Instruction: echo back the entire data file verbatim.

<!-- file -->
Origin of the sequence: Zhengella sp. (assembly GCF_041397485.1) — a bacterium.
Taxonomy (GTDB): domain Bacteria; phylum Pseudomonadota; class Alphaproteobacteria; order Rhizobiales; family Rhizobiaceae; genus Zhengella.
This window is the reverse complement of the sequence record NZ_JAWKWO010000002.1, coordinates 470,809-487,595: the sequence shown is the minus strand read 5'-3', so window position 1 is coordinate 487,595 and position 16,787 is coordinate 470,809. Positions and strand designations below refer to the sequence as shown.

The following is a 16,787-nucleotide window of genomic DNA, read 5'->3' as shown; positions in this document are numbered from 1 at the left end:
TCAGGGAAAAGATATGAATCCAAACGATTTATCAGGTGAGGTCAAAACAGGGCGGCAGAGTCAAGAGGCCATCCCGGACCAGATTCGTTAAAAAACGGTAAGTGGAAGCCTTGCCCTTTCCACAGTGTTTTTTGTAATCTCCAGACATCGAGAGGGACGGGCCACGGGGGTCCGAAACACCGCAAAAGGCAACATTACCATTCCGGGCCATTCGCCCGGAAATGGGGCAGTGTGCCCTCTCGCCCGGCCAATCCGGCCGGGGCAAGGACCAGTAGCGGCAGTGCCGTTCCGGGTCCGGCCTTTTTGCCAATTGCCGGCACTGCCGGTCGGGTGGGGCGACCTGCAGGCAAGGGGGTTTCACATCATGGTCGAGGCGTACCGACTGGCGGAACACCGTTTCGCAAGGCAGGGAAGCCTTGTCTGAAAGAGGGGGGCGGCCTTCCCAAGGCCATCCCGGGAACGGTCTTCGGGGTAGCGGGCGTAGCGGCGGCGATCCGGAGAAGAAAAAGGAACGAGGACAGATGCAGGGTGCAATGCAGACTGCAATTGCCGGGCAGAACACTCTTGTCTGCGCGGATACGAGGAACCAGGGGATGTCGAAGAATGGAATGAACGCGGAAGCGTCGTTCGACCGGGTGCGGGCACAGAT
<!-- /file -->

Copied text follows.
Origin of the sequence: Zhengella sp. (assembly GCF_041397485.1) — a bacterium.
Taxonomy (GTDB): domain Bacteria; phylum Pseudomonadota; class Alphaproteobacteria; order Rhizobiales; family Rhizobiaceae; genus Zhengella.
This window is the reverse complement of the sequence record NZ_JAWKWO010000002.1, coordinates 470,809-487,595: the sequence shown is the minus strand read 5'-3', so window position 1 is coordinate 487,595 and position 16,787 is coordinate 470,809. Positions and strand designations below refer to the sequence as shown.

The following is a 16,787-nucleotide window of genomic DNA, read 5'->3' as shown; positions in this document are numbered from 1 at the left end:
TCAGGGAAAAGATATGAATCCAAACGATTTATCAGGTGAGGTCAAAACAGGGCGGCAGAGTCAAGAGGCCATCCCGGACCAGATTCGTTAAAAAACGGTAAGTGGAAGCCTTGCCCTTTCCACAGTGTTTTTTGTAATCTCCAGACATCGAGAGGGACGGGCCACGGGGGTCCGAAACACCGCAAAAGGCAACATTACCATTCCGGGCCATTCGCCCGGAAATGGGGCAGTGTGCCCTCTCGCCCGGCCAATCCGGCCGGGGCAAGGACCAGTAGCGGCAGTGCCGTTCCGGGTCCGGCCTTTTTGCCAATTGCCGGCACTGCCGGTCGGGTGGGGCGACCTGCAGGCAAGGGGGTTTCACATCATGGTCGAGGCGTACCGACTGGCGGAACACCGTTTCGCAAGGCAGGGAAGCCTTGTCTGAAAGAGGGGGGCGGCCTTCCCAAGGCCATCCCGGGAACGGTCTTCGGGGTAGCGGGCGTAGCGGCGGCGATCCGGAGAAGAAAAAGGAACGAGGACAGATGCAGGGTGCAATGCAGACTGCAATTGCCGGGCAGAACACTCTTGTCTGCGCGGATACGAGGAACCAGGGGATGTCGAAGAATGGAATGAACGCGGAAGCGTCGTTCGACCGGGTGCGGGCACAGAT